Falls of the Ohio State Park
Location: Clark County, Indiana, and Jefferson County, Kentucky
Time: 392 to 380 million years ago, during the Devonian period
About this Famous Find: Fossils of the Jeffersonville Limestone are exposed in limestone outcroppings that made up a set of rapids in the Ohio River that stretched shore to shore (a mile wide) and about 2.5 miles long. The Falls were an important hunting and fishing site and as a result, Native Americans collected fossils which they used for ornamental purposes (found in riverside archaeological sites) dating from 3,000 to 10,000 years ago. The earliest European fur traders plied the Ohio River in the late 1600s to early 1700s and rediscovered the fossil wealth. Specimens were shipped to the great museums of Europe. The McAlpine Dam reduced the size of the fossil beds to a mere 200 acres during low water. Exposures containing fossils can be found throughout Clark County, Indiana and Jefferson County, Kentucky.
The Jeffersonville Limestone is a coral-stromatoporoid bioherm containing the most diverse Middle Devonian tabulate and rugose coral assemblage in North America and possibly the world, with several hundred species described. When the Ohio River is low (typically midsummer through autumn), it is possible to walk on a single bedding plane in the coral zone that covers many acres and see large tabulate and colonial rugose corals in situ. Smaller corals, including numerous rugose “horn” corals can be observed in jumbled masses between the larger ones in vast numbers. One horn coral, measuring four feet in length, is the largest in North America according to the late coral expert William A. Oliver, Jr. The coral zone straddles the Emsian-Eifelian contact.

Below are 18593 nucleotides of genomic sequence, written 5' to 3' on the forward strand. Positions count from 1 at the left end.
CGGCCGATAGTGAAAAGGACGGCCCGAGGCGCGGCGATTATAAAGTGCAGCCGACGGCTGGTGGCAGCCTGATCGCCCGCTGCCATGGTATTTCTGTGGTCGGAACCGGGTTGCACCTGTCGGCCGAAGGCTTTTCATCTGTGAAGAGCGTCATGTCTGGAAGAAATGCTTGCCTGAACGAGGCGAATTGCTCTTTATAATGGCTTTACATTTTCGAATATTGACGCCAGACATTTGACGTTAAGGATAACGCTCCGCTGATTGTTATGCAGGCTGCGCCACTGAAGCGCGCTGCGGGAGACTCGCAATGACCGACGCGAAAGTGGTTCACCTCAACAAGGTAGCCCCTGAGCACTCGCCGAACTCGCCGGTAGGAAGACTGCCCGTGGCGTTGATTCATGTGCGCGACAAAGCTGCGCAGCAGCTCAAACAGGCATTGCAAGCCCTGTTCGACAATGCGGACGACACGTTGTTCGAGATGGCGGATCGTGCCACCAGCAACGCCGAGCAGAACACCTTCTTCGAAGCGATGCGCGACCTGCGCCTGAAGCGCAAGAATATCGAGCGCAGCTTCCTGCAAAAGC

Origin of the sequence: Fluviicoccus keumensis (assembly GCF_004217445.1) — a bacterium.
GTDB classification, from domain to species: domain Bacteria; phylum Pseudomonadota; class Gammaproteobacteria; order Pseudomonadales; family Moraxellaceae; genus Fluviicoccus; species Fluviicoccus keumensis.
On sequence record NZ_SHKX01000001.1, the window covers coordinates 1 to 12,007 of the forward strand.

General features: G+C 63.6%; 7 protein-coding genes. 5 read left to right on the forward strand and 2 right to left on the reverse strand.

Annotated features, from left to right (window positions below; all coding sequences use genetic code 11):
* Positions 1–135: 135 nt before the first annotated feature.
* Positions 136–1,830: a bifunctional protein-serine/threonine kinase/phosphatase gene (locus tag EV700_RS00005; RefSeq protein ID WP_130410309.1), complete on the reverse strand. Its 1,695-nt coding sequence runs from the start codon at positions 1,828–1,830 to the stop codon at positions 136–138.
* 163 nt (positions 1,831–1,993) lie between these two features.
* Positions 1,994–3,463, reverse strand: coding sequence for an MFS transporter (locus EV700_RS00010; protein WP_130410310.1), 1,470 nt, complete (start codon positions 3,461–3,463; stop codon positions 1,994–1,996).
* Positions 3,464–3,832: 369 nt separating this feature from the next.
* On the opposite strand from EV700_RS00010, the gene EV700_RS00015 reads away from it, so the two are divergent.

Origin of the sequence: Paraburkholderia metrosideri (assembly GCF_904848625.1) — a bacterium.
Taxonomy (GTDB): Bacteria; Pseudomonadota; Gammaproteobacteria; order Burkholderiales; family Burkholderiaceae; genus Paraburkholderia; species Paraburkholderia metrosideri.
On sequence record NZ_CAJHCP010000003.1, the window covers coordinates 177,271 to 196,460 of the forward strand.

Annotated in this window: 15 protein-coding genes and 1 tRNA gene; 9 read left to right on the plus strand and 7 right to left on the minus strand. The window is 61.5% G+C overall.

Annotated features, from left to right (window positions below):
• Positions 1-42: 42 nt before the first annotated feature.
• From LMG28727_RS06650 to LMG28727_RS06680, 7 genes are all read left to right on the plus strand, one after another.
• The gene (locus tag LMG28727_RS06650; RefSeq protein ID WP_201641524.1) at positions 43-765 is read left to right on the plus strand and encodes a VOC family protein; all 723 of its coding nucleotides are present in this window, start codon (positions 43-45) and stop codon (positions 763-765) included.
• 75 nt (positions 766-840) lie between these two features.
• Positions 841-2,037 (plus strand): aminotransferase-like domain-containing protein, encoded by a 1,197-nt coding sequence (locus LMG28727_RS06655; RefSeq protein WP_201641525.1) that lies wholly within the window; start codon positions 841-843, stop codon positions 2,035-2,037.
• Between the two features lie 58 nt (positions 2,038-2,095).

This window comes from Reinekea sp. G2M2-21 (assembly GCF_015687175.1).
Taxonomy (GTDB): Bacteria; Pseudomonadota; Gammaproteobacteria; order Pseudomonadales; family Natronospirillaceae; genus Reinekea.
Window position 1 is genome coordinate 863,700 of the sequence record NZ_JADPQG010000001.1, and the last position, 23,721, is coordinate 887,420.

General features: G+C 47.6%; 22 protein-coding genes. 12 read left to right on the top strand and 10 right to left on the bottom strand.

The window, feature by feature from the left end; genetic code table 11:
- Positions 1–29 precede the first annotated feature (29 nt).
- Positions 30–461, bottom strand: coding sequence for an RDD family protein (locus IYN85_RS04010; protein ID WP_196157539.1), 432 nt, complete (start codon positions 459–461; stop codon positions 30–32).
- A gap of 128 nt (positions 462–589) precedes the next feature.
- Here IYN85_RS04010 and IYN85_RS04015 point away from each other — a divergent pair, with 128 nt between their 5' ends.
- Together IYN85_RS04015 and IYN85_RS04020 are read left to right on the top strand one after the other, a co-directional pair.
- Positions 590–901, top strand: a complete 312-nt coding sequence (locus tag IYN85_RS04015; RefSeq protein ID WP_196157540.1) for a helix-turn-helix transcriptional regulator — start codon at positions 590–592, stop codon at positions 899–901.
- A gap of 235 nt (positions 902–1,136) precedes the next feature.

The Jeffersonville Limestone has many other phyla including sponge-like stromatoporoids, brachiopods, bryozoans, echinoderms (blastoids and crinoids), mollusks (bivalves, cephalopods, gastropods, rostroconchs, etc.), trilobites and trace fossils. Bone beds contain teeth, scales and bone fragments of paleoniscid, acanthodian, arthrodire, crossopterygian, and other primitive fish. Smaller fossils include conodonts, foraminifera, ostracods and charophyte alga oogonia. Nearly 600 species have been described from the Jeffersonville Limestone and the overlying Sellersburg (North Vernon) Limestone. The top of the Sellersburg Limestone contains the Givetian-age Beechwood Limestone. It contains a diverse coral and crinoid assemblage.
During the Middle Devonian, the Falls of the Ohio fossil beds region was covered by a shallow, tropical sea located some 30 degrees south of the equator. Evidence of potent tropical storms is visible because all but the largest corals and stromatoporoids have been jumbled around. While the organisms are different, the Jeffersonville Limestone ecosystem is comparable to a patch reef ecosystem in Florida Bay or the Bahamas today.
Fossils from the Jeffersonville Limestone can be found in museums around the world. The state park’s interpretive center and the Indiana State Museum contain the largest displays, but specimens have been exhibited at museums with major fossil exhibits. Major collections are located in the Field Museum of Natural History, Harvard Museum of Comparative Zoology, the Smithsonian, Yale’s Peabody Museum, Indiana State Museum, and others. Fossils can be viewed on the park’s website and Facebook page. The park's website also has on-line brochures describing the fossils and geology of the Falls of the Ohio.